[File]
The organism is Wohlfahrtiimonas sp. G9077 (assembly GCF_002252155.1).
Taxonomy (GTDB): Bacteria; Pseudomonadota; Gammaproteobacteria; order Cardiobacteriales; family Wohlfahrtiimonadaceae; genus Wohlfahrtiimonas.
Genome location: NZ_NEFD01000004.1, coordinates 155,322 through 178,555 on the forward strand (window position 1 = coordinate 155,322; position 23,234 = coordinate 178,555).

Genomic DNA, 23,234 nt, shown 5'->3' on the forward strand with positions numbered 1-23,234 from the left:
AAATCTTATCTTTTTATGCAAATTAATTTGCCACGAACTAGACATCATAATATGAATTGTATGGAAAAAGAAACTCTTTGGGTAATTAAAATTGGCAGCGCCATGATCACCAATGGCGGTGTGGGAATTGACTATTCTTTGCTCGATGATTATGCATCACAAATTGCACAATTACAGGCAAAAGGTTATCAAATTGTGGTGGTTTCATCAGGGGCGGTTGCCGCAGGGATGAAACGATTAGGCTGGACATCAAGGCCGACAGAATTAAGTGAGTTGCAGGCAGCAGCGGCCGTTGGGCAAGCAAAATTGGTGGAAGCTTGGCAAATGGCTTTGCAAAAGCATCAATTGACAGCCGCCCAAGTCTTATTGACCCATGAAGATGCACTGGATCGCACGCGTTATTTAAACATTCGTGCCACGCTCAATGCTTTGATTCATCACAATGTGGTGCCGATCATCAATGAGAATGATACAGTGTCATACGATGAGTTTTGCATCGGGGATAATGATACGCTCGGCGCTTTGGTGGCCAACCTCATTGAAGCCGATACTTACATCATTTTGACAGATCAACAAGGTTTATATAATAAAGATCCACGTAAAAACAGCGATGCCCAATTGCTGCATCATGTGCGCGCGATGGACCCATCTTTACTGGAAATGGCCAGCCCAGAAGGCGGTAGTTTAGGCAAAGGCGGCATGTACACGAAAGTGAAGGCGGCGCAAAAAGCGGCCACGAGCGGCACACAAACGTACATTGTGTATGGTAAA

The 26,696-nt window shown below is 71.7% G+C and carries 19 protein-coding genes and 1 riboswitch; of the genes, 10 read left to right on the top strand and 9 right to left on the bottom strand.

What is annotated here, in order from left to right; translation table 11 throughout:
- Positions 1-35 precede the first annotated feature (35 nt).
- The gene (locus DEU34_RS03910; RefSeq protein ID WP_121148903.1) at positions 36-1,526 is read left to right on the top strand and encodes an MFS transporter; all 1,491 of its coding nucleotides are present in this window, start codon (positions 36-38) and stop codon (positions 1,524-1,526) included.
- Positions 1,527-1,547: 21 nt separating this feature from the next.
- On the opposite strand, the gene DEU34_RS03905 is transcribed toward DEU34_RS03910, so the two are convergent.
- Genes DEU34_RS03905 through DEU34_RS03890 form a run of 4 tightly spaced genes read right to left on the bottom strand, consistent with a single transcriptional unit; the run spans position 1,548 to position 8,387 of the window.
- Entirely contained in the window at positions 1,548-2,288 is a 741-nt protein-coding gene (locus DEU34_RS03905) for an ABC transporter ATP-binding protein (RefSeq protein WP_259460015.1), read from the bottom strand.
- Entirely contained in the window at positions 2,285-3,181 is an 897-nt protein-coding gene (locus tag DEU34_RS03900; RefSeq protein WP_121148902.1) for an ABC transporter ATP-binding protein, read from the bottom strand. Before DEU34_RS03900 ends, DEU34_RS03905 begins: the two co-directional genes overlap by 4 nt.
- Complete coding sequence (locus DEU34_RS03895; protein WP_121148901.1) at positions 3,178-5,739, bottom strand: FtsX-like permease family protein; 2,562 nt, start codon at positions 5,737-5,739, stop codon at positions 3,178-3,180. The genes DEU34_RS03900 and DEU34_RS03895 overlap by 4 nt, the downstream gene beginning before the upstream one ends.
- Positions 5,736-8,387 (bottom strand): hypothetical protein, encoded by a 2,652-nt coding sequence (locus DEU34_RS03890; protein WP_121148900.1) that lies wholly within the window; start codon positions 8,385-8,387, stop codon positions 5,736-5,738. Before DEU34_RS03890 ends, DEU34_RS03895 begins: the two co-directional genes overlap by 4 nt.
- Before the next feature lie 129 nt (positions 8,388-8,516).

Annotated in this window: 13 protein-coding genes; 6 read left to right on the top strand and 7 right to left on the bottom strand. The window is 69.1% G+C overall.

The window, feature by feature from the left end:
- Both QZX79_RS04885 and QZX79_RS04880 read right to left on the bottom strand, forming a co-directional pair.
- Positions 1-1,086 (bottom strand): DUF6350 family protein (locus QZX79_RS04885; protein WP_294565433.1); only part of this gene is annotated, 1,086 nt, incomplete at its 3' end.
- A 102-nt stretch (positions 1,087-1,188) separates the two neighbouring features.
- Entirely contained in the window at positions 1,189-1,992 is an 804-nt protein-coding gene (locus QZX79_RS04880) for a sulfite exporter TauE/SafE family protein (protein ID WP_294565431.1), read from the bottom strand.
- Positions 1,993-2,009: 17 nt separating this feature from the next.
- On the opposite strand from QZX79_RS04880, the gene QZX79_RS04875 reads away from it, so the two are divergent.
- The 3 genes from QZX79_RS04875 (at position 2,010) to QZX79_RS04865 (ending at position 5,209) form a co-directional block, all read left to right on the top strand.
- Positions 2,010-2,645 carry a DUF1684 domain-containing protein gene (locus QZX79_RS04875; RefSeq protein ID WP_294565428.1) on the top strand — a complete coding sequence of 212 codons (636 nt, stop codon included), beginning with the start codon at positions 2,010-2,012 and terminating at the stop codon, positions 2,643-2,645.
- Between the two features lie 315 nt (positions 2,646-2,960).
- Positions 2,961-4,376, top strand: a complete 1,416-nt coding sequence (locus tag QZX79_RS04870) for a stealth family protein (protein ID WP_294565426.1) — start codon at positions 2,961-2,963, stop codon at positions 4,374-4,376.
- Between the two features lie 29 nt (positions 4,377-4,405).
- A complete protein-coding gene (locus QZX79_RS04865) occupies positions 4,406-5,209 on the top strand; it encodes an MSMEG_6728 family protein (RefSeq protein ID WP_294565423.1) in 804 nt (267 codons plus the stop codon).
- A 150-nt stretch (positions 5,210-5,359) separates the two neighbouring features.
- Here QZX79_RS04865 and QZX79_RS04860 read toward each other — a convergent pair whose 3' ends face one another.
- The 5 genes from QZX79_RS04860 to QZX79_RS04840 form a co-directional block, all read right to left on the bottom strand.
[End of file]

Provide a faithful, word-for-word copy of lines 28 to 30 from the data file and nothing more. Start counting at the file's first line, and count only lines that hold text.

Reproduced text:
- Between the two features lie 315 nt (positions 2,646-2,960).
- Positions 2,961-4,376, top strand: a complete 1,416-nt coding sequence (locus tag QZX79_RS04870) for a stealth family protein (protein ID WP_294565426.1) — start codon at positions 2,961-2,963, stop codon at positions 4,374-4,376.
- Between the two features lie 29 nt (positions 4,377-4,405).